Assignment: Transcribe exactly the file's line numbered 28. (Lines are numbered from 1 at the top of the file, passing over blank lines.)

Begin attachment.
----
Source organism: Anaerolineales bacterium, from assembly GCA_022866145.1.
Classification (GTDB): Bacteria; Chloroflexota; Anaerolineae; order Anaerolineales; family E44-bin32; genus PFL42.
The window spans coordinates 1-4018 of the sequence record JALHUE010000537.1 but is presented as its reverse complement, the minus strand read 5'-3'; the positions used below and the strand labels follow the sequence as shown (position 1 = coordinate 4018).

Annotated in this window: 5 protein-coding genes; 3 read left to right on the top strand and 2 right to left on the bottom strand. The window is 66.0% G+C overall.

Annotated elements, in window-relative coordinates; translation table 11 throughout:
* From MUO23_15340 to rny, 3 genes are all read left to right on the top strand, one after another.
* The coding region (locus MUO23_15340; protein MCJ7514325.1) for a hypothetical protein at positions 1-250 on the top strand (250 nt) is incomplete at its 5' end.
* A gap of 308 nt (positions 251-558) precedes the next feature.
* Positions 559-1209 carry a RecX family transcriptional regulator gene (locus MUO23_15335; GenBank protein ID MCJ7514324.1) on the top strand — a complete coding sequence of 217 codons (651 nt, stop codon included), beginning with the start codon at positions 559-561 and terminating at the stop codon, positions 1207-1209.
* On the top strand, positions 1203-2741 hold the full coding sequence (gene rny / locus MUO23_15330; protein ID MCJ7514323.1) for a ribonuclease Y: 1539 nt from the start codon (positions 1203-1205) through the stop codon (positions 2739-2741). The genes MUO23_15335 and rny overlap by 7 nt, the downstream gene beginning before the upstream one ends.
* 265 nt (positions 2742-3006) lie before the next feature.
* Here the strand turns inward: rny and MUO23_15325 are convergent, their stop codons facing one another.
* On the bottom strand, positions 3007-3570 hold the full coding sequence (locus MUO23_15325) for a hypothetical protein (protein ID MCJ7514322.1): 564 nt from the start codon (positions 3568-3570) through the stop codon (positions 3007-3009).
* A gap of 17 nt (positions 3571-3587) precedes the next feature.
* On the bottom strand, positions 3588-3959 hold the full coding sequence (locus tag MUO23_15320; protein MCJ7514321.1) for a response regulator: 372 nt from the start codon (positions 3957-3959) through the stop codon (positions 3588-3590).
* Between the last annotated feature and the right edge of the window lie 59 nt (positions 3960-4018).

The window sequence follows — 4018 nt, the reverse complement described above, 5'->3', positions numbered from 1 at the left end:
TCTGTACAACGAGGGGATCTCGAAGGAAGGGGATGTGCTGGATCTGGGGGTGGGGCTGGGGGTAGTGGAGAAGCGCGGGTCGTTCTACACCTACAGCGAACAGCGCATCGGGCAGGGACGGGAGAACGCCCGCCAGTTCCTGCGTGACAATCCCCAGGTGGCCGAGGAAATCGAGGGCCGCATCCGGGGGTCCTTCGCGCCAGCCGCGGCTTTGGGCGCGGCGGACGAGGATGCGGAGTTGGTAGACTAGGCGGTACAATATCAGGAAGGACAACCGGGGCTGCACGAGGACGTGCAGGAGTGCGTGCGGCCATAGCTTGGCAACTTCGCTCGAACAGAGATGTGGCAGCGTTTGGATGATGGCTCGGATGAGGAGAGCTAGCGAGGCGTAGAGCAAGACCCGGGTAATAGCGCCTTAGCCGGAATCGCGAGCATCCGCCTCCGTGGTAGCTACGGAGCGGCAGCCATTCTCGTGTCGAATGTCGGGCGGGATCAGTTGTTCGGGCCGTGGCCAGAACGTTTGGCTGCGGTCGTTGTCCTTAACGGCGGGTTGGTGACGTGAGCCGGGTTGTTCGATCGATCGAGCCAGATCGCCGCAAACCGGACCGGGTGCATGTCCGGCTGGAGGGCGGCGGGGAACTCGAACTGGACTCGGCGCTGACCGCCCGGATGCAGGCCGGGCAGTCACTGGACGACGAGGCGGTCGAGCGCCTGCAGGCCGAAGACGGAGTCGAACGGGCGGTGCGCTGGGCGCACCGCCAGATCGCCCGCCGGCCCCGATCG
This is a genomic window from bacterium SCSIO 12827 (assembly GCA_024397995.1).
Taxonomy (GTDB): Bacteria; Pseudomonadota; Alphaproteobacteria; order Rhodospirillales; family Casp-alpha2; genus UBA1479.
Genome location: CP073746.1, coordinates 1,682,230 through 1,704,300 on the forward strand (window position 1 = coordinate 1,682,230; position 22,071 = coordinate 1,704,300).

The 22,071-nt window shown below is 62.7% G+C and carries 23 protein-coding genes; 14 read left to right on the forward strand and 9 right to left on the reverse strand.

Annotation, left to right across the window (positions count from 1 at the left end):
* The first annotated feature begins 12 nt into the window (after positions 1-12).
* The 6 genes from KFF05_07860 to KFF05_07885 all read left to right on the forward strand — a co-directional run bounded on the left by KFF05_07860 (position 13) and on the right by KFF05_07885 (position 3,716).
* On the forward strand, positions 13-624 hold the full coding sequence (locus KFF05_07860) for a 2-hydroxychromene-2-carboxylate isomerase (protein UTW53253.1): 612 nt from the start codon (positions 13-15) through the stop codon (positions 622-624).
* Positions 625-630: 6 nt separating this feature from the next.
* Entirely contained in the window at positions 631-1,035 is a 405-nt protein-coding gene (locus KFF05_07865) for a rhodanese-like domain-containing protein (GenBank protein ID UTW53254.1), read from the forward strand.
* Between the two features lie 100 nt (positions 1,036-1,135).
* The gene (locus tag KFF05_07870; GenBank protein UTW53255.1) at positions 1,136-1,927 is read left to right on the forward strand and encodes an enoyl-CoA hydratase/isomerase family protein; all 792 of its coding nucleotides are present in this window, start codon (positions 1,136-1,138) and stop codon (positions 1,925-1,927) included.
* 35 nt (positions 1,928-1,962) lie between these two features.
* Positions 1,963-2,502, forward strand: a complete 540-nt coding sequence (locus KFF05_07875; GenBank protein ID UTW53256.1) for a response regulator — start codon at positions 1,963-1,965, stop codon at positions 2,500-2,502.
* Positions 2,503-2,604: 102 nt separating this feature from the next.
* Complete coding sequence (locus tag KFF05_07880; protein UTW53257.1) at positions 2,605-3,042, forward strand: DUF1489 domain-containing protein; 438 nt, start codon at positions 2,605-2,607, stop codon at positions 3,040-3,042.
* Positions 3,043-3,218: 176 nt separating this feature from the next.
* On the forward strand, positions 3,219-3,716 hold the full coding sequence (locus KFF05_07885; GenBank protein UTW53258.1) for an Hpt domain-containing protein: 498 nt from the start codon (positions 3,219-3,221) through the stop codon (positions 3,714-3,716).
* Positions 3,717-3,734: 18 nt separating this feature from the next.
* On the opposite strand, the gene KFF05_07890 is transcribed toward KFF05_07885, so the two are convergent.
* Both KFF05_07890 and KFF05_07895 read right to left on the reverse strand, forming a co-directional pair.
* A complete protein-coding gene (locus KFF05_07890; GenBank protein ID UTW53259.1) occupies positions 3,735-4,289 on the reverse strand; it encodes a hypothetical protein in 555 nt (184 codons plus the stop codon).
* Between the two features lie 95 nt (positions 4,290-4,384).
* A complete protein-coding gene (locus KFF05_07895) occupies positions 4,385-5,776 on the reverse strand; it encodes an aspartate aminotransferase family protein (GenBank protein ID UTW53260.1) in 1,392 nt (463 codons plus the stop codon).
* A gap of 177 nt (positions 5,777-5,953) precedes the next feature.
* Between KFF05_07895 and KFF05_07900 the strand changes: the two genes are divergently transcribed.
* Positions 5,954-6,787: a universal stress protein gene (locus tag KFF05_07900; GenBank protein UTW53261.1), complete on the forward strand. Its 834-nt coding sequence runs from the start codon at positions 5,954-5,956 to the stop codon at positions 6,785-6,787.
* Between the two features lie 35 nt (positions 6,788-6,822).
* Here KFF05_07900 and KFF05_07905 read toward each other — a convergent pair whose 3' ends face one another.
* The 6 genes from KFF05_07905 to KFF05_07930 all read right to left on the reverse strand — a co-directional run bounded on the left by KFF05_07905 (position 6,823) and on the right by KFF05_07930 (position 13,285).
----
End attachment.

* Entirely contained in the window at positions 631-1,035 is a 405-nt protein-coding gene (locus KFF05_07865) for a rhodanese-like domain-containing protein (GenBank protein ID UTW53254.1), read from the forward strand.